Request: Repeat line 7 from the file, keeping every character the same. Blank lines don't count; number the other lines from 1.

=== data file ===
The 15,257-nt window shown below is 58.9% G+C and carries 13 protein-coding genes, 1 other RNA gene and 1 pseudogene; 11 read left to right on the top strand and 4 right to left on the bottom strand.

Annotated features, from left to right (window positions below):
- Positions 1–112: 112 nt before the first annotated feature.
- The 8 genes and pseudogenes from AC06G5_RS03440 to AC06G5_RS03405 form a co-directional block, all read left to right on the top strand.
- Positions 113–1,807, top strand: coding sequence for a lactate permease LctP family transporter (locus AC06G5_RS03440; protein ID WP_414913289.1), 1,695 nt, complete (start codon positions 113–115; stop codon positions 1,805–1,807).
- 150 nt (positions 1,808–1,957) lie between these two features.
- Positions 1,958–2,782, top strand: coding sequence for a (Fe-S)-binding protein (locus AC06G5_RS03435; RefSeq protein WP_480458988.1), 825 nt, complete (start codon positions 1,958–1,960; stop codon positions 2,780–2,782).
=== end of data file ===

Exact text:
- Positions 1,958–2,782, top strand: coding sequence for a (Fe-S)-binding protein (locus AC06G5_RS03435; RefSeq protein WP_480458988.1), 825 nt, complete (start codon positions 1,958–1,960; stop codon positions 2,780–2,782).